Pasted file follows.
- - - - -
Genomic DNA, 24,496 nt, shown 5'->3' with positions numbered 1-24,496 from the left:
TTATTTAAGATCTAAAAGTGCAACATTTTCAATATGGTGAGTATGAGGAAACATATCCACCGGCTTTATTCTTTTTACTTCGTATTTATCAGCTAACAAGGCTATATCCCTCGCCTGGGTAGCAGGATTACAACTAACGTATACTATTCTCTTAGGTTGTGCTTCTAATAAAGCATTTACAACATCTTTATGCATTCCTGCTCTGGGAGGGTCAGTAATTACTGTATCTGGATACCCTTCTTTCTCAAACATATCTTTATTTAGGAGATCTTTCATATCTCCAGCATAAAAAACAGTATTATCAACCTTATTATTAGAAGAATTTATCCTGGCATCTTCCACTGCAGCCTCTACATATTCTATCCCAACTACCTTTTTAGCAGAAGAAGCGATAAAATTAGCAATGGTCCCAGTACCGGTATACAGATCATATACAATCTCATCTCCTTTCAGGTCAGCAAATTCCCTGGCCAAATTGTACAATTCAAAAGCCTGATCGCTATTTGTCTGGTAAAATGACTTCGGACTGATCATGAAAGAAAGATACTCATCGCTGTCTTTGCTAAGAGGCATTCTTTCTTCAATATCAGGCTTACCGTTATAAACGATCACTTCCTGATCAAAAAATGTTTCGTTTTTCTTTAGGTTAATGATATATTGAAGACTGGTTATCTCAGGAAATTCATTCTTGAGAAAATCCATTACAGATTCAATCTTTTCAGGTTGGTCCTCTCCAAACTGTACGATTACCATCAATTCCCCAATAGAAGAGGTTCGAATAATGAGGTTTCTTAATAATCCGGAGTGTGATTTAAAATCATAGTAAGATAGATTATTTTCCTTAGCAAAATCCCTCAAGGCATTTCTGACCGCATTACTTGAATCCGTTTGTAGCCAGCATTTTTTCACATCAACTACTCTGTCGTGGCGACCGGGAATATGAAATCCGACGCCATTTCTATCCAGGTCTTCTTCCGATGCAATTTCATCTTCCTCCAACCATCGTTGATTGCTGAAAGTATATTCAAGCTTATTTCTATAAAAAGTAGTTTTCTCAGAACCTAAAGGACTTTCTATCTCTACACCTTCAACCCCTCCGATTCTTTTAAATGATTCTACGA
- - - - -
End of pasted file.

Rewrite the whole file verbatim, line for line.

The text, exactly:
Genomic DNA, 24,496 nt, shown 5'->3' with positions numbered 1-24,496 from the left:
TTATTTAAGATCTAAAAGTGCAACATTTTCAATATGGTGAGTATGAGGAAACATATCCACCGGCTTTATTCTTTTTACTTCGTATTTATCAGCTAACAAGGCTATATCCCTCGCCTGGGTAGCAGGATTACAACTAACGTATACTATTCTCTTAGGTTGTGCTTCTAATAAAGCATTTACAACATCTTTATGCATTCCTGCTCTGGGAGGGTCAGTAATTACTGTATCTGGATACCCTTCTTTCTCAAACATATCTTTATTTAGGAGATCTTTCATATCTCCAGCATAAAAAACAGTATTATCAACCTTATTATTAGAAGAATTTATCCTGGCATCTTCCACTGCAGCCTCTACATATTCTATCCCAACTACCTTTTTAGCAGAAGAAGCGATAAAATTAGCAATGGTCCCAGTACCGGTATACAGATCATATACAATCTCATCTCCTTTCAGGTCAGCAAATTCCCTGGCCAAATTGTACAATTCAAAAGCCTGATCGCTATTTGTCTGGTAAAATGACTTCGGACTGATCATGAAAGAAAGATACTCATCGCTGTCTTTGCTAAGAGGCATTCTTTCTTCAATATCAGGCTTACCGTTATAAACGATCACTTCCTGATCAAAAAATGTTTCGTTTTTCTTTAGGTTAATGATATATTGAAGACTGGTTATCTCAGGAAATTCATTCTTGAGAAAATCCATTACAGATTCAATCTTTTCAGGTTGGTCCTCTCCAAACTGTACGATTACCATCAATTCCCCAATAGAAGAGGTTCGAATAATGAGGTTTCTTAATAATCCGGAGTGTGATTTAAAATCATAGTAAGATAGATTATTTTCCTTAGCAAAATCCCTCAAGGCATTTCTGACCGCATTACTTGAATCCGTTTGTAGCCAGCATTTTTTCACATCAACTACTCTGTCGTGGCGACCGGGAATATGAAATCCGACGCCATTTCTATCCAGGTCTTCTTCCGATGCAATTTCATCTTCCTCCAACCATCGTTGATTGCTGAAAGTATATTCAAGCTTATTTCTATAAAAAGTAGTTTTCTCAGAACCTAAAGGACTTTCTATCTCTACACCTTCAACCCCTCCGATTCTTTTAAATGATTCTACGA